Scarborough subway: Ontario Liberals propose shorter route for extension
The Ontario Liberals have announced a scaled-back plan for a subway extension into Scarborough to replace the dated rapid transit line.
Transportation Minister Glen Murray said Wednesday at a news conference that the provincial Liberals are pledging $1.4 billion to extend the Bloor-Danforth line north and east, from Kennedy station to Scarborough City Centre.
At 6.4 kilometres in length, the proposed subway extension is a shortened version of a plan conditionally approved by Toronto council back in July, which put the subway’s final terminal at Sheppard Ave. East. The newly proposed route would also feature sharper turns, something the TTC has rejected in the past, and it would require the shuttering of the Scarborough RT during construction.
Murray said Wednesday that without funding commitments from the city or the federal government, the province is charging ahead with a plan of their own
“We are not asking for any money from the city, we are not asking for any money from the federal government,” Murray said. “Time to end the conversation and start delivering the results.”
He added: “I think that people in Scarborough want their subway; they’re tired of talk.”
Murray had strong words for Toronto Mayor Rob Ford, who has championed a subway for Scarborough.
“We’ve been waiting patiently. The mayor had been mayor now for almost a full term -- he hasn’t delivered five cents for a subway yet,” Murray said.
Toronto council voted in July to extend the Bloor-Danforth subway line into Scarborough instead of moving ahead with a previous plan to build a seven-stop light-rail line to replace the aging Scarborough RT.
A city manager’s report indicated that a subway extension to Sheppard would cost an additional $1.1 billion. To cover that additional cost, the report recommended a property tax hike of 1.1 per cent to 2.4 per cent over three years, starting in 2015. The report also called for a minimum tax increase of 0.5 per cent in 2014.
After council’s vote, TTC Chair Karen Stintz said the money pledged by the province fell short by $400 million.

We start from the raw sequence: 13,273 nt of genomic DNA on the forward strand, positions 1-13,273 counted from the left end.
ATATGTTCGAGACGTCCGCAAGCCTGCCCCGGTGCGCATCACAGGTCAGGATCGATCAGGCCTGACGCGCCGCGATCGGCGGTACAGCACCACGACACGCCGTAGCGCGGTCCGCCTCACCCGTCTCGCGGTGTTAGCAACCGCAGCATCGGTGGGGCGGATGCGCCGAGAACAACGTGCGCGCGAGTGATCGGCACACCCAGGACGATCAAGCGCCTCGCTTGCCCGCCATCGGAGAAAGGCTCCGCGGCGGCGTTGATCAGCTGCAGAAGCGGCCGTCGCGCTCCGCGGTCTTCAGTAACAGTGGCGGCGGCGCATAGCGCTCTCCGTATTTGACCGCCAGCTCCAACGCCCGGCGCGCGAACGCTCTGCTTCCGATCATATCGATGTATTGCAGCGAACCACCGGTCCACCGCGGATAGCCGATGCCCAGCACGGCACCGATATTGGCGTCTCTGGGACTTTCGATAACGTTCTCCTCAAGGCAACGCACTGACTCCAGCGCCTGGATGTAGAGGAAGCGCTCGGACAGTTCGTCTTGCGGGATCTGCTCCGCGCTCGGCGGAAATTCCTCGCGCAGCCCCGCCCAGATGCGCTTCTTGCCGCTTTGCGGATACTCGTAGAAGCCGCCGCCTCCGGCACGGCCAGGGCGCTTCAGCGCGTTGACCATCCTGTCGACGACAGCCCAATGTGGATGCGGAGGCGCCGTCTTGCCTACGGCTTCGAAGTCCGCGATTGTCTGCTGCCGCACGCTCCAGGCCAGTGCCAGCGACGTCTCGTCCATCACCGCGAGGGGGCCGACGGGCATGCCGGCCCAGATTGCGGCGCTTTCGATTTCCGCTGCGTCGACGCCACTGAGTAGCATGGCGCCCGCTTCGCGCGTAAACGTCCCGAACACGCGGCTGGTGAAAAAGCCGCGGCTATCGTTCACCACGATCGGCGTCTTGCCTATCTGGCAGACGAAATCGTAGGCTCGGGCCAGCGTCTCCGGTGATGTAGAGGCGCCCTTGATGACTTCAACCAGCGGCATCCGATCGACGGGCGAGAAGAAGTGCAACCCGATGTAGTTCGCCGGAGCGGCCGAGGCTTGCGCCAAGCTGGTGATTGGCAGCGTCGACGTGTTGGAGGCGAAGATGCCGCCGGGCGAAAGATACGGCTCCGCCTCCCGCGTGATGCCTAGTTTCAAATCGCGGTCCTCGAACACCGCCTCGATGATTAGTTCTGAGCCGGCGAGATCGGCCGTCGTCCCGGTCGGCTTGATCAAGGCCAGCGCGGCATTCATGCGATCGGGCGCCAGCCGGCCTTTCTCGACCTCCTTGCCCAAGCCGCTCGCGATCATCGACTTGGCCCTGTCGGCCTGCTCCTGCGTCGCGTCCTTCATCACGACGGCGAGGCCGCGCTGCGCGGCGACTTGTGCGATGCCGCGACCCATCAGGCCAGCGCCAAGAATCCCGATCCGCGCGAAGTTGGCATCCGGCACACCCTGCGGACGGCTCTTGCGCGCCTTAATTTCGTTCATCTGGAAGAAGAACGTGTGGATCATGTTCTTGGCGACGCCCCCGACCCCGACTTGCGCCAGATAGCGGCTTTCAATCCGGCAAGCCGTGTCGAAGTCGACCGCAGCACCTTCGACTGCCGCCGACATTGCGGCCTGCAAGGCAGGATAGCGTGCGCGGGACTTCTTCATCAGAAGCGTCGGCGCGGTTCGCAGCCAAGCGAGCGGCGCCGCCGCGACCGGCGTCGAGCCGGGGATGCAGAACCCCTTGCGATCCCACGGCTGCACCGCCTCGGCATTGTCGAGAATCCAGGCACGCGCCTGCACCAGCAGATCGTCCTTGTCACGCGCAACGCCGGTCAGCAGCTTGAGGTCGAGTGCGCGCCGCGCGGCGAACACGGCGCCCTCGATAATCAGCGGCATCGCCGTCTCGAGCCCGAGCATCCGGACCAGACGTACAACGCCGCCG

Murray also criticized Ottawa, saying he’s been unsuccessful in repeated attempts to talk transit funding with his federal counterpart, Transport Minister Lisa Raitt.
Despite this, Murray said he is “very open” to funding commitments from other levels of government.
“They can write a cheque, and we can add another subway station,” he said.
Murray also said while the province would build the extension, he would prefer that the TTC ultimately operate the subway into Scarborough.
In a statement, Ford said he campaigned on extending the Bloor-Danforth line to Scarborough Town Centre, and thanked the province for “helping me deliver on that promise.”
“This is great news and a huge victory for all of us. Scarborough will finally get its subway,” he said.
TTC Chair Karen Stintz was far less pleased with Wednesday’s announcement.
“We made a decision, we said we’d contribute to a subway, the minister has taken a different approach,” Stintz told CTV Toronto.
“(Murray) has decided he wants a different subway, a different route, a different plan.”
In a brief email, a spokesperson for Federal Infrastructure Minister Denis Lebel called Murray’s announcements “counterproductive,” and added the government will respond to a letter from Ford regarding the Scarborough subway “in due course.”
Ontario’s opposition parties also took issue with Murray’s announcement, accusing the Liberals of changing their plans to suit their own political ends.
“After telling the people of Scarborough they would finally have world-class transit, Glen Murray has shown that this was nothing more than a tactic to buy votes during the byelections,” MPP Doug Holyday told The Canadian Press.
“Every time Minister Murray holds a press conference, people in Scarborough get a different promise,” said NDP MPP Rosario Marchese.
"I think people in Scarborough and across Ontario are wondering if the Liberals are more interested in getting people moving or trying to score political points."
Council passed a motion at the July vote saying the provincial and federal government have to decide whether they will provide funding for the Scarborough subway by Sept. 30.
With a report from CTV Toronto’s Natalie Johnson and with files from The Canadian Press